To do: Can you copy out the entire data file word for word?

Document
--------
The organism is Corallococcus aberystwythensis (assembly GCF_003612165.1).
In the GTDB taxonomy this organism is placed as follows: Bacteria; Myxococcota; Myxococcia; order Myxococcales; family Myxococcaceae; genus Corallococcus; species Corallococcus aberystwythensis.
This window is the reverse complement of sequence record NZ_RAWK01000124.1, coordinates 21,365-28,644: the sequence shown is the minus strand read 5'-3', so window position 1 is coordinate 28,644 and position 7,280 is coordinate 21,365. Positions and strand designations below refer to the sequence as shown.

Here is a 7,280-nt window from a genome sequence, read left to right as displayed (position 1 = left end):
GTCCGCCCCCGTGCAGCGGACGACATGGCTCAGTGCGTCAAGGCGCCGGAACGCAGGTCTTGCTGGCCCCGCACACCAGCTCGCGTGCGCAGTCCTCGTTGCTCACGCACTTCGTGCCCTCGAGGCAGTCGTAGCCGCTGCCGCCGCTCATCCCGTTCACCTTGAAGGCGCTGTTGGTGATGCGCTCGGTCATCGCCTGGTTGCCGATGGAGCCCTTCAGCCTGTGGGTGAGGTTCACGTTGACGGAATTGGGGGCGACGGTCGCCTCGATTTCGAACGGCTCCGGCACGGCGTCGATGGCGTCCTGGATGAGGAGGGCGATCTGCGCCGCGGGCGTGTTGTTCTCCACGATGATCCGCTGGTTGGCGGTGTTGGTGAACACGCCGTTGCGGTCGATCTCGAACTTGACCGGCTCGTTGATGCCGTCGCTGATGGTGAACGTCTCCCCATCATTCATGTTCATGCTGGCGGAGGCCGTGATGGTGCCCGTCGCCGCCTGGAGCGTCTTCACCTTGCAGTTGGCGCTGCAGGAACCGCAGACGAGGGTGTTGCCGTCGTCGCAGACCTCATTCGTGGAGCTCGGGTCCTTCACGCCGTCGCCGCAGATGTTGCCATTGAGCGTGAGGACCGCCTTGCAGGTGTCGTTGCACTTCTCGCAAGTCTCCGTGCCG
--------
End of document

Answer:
The organism is Corallococcus aberystwythensis (assembly GCF_003612165.1).
In the GTDB taxonomy this organism is placed as follows: Bacteria; Myxococcota; Myxococcia; order Myxococcales; family Myxococcaceae; genus Corallococcus; species Corallococcus aberystwythensis.
This window is the reverse complement of sequence record NZ_RAWK01000124.1, coordinates 21,365-28,644: the sequence shown is the minus strand read 5'-3', so window position 1 is coordinate 28,644 and position 7,280 is coordinate 21,365. Positions and strand designations below refer to the sequence as shown.

Here is a 7,280-nt window from a genome sequence, read left to right as displayed (position 1 = left end):
GTCCGCCCCCGTGCAGCGGACGACATGGCTCAGTGCGTCAAGGCGCCGGAACGCAGGTCTTGCTGGCCCCGCACACCAGCTCGCGTGCGCAGTCCTCGTTGCTCACGCACTTCGTGCCCTCGAGGCAGTCGTAGCCGCTGCCGCCGCTCATCCCGTTCACCTTGAAGGCGCTGTTGGTGATGCGCTCGGTCATCGCCTGGTTGCCGATGGAGCCCTTCAGCCTGTGGGTGAGGTTCACGTTGACGGAATTGGGGGCGACGGTCGCCTCGATTTCGAACGGCTCCGGCACGGCGTCGATGGCGTCCTGGATGAGGAGGGCGATCTGCGCCGCGGGCGTGTTGTTCTCCACGATGATCCGCTGGTTGGCGGTGTTGGTGAACACGCCGTTGCGGTCGATCTCGAACTTGACCGGCTCGTTGATGCCGTCGCTGATGGTGAACGTCTCCCCATCATTCATGTTCATGCTGGCGGAGGCCGTGATGGTGCCCGTCGCCGCCTGGAGCGTCTTCACCTTGCAGTTGGCGCTGCAGGAACCGCAGACGAGGGTGTTGCCGTCGTCGCAGACCTCATTCGTGGAGCTCGGGTCCTTCACGCCGTCGCCGCAGATGTTGCCATTGAGCGTGAGGACCGCCTTGCAGGTGTCGTTGCACTTCTCGCAAGTCTCCGTGCCG